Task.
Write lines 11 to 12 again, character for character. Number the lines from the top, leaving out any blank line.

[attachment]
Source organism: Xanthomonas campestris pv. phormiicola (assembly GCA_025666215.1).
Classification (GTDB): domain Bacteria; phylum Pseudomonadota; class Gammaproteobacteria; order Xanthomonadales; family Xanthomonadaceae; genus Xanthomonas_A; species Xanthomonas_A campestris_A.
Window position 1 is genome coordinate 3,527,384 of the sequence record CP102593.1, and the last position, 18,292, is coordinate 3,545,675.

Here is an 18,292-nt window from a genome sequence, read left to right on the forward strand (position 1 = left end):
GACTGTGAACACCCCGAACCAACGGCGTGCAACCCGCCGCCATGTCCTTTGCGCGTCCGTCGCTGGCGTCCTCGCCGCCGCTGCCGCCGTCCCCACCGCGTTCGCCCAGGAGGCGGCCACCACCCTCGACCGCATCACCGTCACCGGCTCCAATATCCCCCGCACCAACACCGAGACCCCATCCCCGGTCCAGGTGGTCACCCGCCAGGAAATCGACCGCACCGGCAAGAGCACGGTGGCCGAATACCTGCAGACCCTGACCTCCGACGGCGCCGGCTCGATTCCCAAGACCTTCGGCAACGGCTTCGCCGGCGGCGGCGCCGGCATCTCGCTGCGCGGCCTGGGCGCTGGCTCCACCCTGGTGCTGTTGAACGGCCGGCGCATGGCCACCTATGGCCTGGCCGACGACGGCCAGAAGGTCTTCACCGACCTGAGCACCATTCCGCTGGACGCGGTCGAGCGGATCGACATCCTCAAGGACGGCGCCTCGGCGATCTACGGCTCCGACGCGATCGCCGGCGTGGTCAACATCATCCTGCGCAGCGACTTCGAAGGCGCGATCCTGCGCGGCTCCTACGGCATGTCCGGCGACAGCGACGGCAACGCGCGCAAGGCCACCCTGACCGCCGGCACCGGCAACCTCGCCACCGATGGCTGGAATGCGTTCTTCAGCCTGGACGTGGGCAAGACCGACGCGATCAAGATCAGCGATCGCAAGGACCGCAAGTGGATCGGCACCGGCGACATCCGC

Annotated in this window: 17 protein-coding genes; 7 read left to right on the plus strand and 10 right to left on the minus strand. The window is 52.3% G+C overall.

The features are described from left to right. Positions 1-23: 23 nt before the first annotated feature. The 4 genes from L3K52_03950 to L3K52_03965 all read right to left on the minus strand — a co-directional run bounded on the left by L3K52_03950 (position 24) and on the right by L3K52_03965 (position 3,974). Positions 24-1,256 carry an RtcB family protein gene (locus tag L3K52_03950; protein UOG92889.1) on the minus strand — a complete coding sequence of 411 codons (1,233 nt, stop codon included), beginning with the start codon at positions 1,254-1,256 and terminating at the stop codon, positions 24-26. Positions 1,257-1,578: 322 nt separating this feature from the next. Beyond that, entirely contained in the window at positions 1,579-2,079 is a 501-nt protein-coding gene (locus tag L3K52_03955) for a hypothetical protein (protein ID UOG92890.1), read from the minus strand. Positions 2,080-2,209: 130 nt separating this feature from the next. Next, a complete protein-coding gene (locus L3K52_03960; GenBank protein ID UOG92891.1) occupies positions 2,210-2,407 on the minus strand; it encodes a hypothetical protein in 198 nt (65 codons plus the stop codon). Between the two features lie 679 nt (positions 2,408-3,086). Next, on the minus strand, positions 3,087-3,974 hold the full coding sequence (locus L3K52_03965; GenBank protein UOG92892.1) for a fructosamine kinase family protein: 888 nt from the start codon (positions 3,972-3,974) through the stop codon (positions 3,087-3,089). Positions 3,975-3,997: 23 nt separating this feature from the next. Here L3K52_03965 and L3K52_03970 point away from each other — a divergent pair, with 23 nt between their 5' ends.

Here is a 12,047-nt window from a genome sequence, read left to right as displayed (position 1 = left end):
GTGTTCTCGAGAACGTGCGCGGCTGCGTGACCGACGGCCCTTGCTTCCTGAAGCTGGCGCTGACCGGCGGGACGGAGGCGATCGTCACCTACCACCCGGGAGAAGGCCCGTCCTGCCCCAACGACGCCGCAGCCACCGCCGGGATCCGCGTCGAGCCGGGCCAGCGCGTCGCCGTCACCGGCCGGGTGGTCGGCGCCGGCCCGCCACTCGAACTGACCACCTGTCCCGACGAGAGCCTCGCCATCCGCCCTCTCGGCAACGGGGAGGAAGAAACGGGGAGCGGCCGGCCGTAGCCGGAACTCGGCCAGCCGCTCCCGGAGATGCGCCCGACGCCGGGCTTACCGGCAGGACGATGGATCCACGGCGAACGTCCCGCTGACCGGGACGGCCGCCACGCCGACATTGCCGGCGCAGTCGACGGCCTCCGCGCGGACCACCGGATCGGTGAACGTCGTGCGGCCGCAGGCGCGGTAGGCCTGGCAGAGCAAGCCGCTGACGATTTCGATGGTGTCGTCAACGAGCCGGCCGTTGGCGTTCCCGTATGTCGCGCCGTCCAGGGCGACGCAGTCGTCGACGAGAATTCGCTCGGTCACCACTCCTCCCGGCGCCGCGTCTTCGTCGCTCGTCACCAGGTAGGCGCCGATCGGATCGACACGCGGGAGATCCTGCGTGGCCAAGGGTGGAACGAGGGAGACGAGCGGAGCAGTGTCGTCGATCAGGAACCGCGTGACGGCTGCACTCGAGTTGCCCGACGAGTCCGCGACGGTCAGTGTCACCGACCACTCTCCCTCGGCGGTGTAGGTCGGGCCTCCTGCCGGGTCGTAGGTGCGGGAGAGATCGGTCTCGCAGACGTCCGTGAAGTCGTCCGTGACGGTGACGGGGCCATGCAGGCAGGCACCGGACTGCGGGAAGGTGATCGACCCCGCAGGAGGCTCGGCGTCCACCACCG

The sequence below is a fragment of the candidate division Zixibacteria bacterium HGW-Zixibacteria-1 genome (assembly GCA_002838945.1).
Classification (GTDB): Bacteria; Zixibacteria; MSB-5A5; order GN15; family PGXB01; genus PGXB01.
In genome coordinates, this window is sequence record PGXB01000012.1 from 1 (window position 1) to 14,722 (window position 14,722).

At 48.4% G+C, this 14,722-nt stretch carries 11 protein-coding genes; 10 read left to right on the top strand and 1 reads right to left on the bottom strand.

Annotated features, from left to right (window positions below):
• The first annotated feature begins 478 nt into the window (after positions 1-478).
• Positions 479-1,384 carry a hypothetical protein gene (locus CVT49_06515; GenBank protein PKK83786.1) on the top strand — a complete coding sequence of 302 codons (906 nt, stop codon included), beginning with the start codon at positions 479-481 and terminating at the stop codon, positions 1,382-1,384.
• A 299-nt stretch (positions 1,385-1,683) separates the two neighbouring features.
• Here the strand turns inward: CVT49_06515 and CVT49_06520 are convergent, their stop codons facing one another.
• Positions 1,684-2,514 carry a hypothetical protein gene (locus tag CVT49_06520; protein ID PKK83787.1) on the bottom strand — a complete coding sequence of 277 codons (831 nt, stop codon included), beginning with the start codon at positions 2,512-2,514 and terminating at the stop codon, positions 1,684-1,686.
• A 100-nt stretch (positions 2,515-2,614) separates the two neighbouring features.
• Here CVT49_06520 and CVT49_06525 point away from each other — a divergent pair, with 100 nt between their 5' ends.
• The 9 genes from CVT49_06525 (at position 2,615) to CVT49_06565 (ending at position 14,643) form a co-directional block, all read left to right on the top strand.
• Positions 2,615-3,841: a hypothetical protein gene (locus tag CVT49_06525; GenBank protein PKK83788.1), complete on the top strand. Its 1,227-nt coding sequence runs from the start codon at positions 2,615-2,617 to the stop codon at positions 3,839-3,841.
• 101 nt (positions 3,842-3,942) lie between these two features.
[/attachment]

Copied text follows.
Classification (GTDB): Bacteria; Zixibacteria; MSB-5A5; order GN15; family PGXB01; genus PGXB01.
In genome coordinates, this window is sequence record PGXB01000012.1 from 1 (window position 1) to 14,722 (window position 14,722).